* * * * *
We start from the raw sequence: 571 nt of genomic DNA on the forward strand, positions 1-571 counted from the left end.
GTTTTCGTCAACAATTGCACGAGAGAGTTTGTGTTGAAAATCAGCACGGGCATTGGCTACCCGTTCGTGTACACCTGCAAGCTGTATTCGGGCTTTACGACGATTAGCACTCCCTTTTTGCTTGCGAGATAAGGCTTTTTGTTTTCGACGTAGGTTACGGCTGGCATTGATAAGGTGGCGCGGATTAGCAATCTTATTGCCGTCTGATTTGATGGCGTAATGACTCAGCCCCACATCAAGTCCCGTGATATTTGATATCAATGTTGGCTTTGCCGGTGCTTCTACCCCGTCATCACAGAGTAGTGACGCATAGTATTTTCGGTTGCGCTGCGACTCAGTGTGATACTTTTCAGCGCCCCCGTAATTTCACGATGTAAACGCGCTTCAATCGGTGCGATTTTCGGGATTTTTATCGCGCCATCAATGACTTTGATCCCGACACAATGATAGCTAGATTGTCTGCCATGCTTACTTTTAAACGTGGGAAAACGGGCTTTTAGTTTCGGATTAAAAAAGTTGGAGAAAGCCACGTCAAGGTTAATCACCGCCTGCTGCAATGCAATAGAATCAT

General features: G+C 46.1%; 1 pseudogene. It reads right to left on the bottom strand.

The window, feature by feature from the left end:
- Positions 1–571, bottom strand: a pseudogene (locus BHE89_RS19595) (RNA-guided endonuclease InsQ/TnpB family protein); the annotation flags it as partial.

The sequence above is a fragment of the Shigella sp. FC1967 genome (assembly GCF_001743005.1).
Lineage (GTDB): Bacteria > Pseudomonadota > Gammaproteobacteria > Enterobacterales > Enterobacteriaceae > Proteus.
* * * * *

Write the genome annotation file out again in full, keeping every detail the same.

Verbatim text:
We start from the raw sequence: 571 nt of genomic DNA on the forward strand, positions 1-571 counted from the left end.
GTTTTCGTCAACAATTGCACGAGAGAGTTTGTGTTGAAAATCAGCACGGGCATTGGCTACCCGTTCGTGTACACCTGCAAGCTGTATTCGGGCTTTACGACGATTAGCACTCCCTTTTTGCTTGCGAGATAAGGCTTTTTGTTTTCGACGTAGGTTACGGCTGGCATTGATAAGGTGGCGCGGATTAGCAATCTTATTGCCGTCTGATTTGATGGCGTAATGACTCAGCCCCACATCAAGTCCCGTGATATTTGATATCAATGTTGGCTTTGCCGGTGCTTCTACCCCGTCATCACAGAGTAGTGACGCATAGTATTTTCGGTTGCGCTGCGACTCAGTGTGATACTTTTCAGCGCCCCCGTAATTTCACGATGTAAACGCGCTTCAATCGGTGCGATTTTCGGGATTTTTATCGCGCCATCAATGACTTTGATCCCGACACAATGATAGCTAGATTGTCTGCCATGCTTACTTTTAAACGTGGGAAAACGGGCTTTTAGTTTCGGATTAAAAAAGTTGGAGAAAGCCACGTCAAGGTTAATCACCGCCTGCTGCAATGCAATAGAATCAT

General features: G+C 46.1%; 1 pseudogene. It reads right to left on the bottom strand.

The window, feature by feature from the left end:
- Positions 1–571, bottom strand: a pseudogene (locus BHE89_RS19595) (RNA-guided endonuclease InsQ/TnpB family protein); the annotation flags it as partial.

The sequence above is a fragment of the Shigella sp. FC1967 genome (assembly GCF_001743005.1).
Lineage (GTDB): Bacteria > Pseudomonadota > Gammaproteobacteria > Enterobacterales > Enterobacteriaceae > Proteus.